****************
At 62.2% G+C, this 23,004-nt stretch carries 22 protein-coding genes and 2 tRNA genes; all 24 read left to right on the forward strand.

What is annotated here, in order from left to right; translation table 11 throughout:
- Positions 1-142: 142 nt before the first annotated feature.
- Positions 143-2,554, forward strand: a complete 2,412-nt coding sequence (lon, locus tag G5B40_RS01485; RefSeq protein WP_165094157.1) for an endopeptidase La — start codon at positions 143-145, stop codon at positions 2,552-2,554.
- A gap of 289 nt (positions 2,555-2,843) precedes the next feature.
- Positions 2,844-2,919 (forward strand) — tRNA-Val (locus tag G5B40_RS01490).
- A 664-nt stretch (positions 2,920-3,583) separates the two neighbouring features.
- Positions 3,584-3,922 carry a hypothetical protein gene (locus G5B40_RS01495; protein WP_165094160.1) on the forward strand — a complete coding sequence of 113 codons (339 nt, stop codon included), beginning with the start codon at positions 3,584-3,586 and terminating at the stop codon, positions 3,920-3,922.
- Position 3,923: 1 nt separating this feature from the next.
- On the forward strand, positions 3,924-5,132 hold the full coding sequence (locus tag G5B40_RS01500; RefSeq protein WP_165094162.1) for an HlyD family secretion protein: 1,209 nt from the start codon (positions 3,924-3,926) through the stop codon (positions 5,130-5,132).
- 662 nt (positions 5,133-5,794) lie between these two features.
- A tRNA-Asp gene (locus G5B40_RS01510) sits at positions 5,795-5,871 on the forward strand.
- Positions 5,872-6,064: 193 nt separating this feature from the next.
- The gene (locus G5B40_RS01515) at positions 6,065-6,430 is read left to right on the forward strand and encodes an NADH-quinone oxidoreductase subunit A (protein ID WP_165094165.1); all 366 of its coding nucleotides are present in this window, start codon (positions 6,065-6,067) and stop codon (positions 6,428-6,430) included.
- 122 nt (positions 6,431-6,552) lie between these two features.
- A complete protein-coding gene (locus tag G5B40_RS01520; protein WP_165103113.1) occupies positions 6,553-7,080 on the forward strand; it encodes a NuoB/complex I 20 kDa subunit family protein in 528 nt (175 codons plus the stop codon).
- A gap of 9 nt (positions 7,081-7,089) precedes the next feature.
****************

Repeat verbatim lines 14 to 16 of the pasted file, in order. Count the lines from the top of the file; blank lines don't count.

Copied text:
- The gene (locus G5B40_RS01515) at positions 6,065-6,430 is read left to right on the forward strand and encodes an NADH-quinone oxidoreductase subunit A (protein ID WP_165094165.1); all 366 of its coding nucleotides are present in this window, start codon (positions 6,065-6,067) and stop codon (positions 6,428-6,430) included.
- 122 nt (positions 6,431-6,552) lie between these two features.
- A complete protein-coding gene (locus tag G5B40_RS01520; protein WP_165103113.1) occupies positions 6,553-7,080 on the forward strand; it encodes a NuoB/complex I 20 kDa subunit family protein in 528 nt (175 codons plus the stop codon).